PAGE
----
Digging deeper, if you want to run reports straight off of data in ADLS, be aware it is file-based security and so you may want to create a cube for row-level security and also for faster performance since ADLS is a file system and does not have indexes (although you can use a products such Jethro Data to create indexes within ADLS/HDFS). Also, running reports off of ADLS compared to a database has disadvantages such as limited support of concurrent users; lack of indexing, metadata layer, query optimizer, and memory management; no ACID support or data integrity; and security limitations.
If using Power BI against ADLS, note that Power BI imports the data from ADLS. It is not a live connection to ADLS so you could easily run into the 1GB limit of a data set in Power BI (although potentially not until after ingesting 10GB of data from ADLS as Power BI can achieve compression of up to 10 times). And be aware the initial import can be slow and the data would be “stale” until refreshed again.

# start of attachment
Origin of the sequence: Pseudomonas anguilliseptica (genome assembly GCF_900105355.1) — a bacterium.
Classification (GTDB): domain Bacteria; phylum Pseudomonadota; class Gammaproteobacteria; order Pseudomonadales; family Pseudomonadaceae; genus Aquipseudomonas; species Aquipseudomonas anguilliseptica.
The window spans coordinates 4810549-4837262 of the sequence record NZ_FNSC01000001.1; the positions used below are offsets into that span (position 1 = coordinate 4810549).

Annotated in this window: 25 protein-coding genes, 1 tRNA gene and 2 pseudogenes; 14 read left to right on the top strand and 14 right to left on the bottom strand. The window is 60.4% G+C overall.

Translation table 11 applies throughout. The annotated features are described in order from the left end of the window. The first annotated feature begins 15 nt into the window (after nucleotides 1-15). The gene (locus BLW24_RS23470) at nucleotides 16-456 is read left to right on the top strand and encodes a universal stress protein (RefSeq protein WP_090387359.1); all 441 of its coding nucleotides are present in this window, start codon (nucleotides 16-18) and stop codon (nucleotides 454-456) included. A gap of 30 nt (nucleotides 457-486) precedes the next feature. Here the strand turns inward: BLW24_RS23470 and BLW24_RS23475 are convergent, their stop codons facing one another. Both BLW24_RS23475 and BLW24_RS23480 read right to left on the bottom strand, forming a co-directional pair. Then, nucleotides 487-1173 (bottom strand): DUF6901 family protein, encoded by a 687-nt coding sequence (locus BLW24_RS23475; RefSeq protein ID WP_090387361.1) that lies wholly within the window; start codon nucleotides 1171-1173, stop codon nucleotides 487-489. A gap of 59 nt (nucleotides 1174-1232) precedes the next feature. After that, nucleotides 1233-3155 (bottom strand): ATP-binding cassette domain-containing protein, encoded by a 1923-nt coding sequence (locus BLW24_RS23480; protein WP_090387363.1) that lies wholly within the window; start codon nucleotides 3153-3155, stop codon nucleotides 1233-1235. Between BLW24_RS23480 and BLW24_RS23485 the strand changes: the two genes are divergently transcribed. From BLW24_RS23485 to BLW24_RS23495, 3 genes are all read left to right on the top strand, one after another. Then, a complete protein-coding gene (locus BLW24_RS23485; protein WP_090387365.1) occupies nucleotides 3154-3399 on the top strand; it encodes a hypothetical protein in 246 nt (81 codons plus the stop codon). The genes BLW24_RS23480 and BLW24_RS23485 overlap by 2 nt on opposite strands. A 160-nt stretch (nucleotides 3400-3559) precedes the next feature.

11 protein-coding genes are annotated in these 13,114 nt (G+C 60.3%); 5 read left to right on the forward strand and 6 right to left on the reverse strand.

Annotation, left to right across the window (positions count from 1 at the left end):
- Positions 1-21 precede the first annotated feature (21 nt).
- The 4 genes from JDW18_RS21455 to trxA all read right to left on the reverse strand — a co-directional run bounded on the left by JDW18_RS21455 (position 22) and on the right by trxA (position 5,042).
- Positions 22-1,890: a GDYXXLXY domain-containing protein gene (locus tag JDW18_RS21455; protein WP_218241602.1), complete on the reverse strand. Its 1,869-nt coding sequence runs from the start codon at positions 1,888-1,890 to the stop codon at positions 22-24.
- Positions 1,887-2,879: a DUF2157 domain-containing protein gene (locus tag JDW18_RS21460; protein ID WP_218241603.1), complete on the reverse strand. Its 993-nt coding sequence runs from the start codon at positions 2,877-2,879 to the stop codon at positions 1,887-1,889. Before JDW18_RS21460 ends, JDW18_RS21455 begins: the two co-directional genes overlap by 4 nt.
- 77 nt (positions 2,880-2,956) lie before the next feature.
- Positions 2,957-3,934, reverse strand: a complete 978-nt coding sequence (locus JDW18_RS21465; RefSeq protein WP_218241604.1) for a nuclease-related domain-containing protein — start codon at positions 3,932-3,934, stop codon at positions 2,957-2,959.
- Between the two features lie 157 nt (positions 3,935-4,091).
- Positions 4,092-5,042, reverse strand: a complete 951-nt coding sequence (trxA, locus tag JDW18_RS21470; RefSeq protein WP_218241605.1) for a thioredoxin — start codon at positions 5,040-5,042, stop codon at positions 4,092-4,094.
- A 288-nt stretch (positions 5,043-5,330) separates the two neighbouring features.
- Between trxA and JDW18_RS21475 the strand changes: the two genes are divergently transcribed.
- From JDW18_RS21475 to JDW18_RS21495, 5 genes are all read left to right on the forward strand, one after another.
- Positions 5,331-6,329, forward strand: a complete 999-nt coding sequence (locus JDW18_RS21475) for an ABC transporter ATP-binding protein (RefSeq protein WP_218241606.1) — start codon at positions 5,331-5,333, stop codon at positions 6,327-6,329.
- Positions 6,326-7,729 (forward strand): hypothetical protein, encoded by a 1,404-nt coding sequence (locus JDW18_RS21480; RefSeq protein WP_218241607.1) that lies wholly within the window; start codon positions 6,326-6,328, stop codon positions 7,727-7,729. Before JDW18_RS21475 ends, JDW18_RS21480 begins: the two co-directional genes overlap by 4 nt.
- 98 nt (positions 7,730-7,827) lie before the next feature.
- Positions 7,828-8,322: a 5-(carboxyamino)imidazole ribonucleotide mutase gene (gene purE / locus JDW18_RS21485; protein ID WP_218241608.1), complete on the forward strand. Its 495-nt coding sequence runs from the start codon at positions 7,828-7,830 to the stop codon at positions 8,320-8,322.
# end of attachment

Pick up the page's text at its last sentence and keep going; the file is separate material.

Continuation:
The decisions on which products to use is a balance between having multiple copies of the data and the additional costs that incurs and the maintaining and learning of multiple products versus less flexibility in reporting of data and slower performance. Also, while incorporating more products into a solution means it takes longer to build, the huge benefit of that is you “future proof” your solution to be able to handle any data in the future no matter what the size, type, or frequency.
The bottom line is there are so many products with so many combinations of putting them together that a blog like this can only help so much – you may wind up needing a solution architect like me to help you make sense of it all 🙂
Presentation Data on Azure: The big picture